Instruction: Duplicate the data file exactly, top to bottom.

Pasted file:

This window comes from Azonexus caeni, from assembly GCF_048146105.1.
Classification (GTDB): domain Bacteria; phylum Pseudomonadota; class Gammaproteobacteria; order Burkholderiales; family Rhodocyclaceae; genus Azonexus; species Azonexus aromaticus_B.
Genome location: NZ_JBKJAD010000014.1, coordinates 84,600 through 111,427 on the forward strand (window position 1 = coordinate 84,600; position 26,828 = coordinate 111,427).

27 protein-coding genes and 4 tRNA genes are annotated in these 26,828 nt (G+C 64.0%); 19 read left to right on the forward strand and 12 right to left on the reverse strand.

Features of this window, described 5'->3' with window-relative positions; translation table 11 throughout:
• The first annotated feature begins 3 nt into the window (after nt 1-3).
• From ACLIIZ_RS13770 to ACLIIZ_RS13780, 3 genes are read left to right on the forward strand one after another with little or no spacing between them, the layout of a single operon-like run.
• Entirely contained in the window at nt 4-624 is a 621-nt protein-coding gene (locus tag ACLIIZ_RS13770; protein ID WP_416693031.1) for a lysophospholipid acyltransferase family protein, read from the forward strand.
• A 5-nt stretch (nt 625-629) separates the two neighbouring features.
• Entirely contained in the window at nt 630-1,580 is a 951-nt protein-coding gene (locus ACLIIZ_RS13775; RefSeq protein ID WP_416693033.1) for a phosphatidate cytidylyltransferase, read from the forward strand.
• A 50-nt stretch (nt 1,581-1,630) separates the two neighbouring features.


This window comes from Azonexus caeni, from assembly GCF_048146105.1.
Classification (GTDB): domain Bacteria; phylum Pseudomonadota; class Gammaproteobacteria; order Burkholderiales; family Rhodocyclaceae; genus Azonexus; species Azonexus aromaticus_B.
Genome location: NZ_JBKJAD010000014.1, coordinates 84,600 through 111,427 on the forward strand (window position 1 = coordinate 84,600; position 26,828 = coordinate 111,427).

27 protein-coding genes and 4 tRNA genes are annotated in these 26,828 nt (G+C 64.0%); 19 read left to right on the forward strand and 12 right to left on the reverse strand.

Features of this window, described 5'->3' with window-relative positions; translation table 11 throughout:
• The first annotated feature begins 3 nt into the window (after nt 1-3).
• From ACLIIZ_RS13770 to ACLIIZ_RS13780, 3 genes are read left to right on the forward strand one after another with little or no spacing between them, the layout of a single operon-like run.
• Entirely contained in the window at nt 4-624 is a 621-nt protein-coding gene (locus tag ACLIIZ_RS13770; protein ID WP_416693031.1) for a lysophospholipid acyltransferase family protein, read from the forward strand.
• A 5-nt stretch (nt 625-629) separates the two neighbouring features.
• Entirely contained in the window at nt 630-1,580 is a 951-nt protein-coding gene (locus ACLIIZ_RS13775; RefSeq protein ID WP_416693033.1) for a phosphatidate cytidylyltransferase, read from the forward strand.
• A 50-nt stretch (nt 1,581-1,630) separates the two neighbouring features.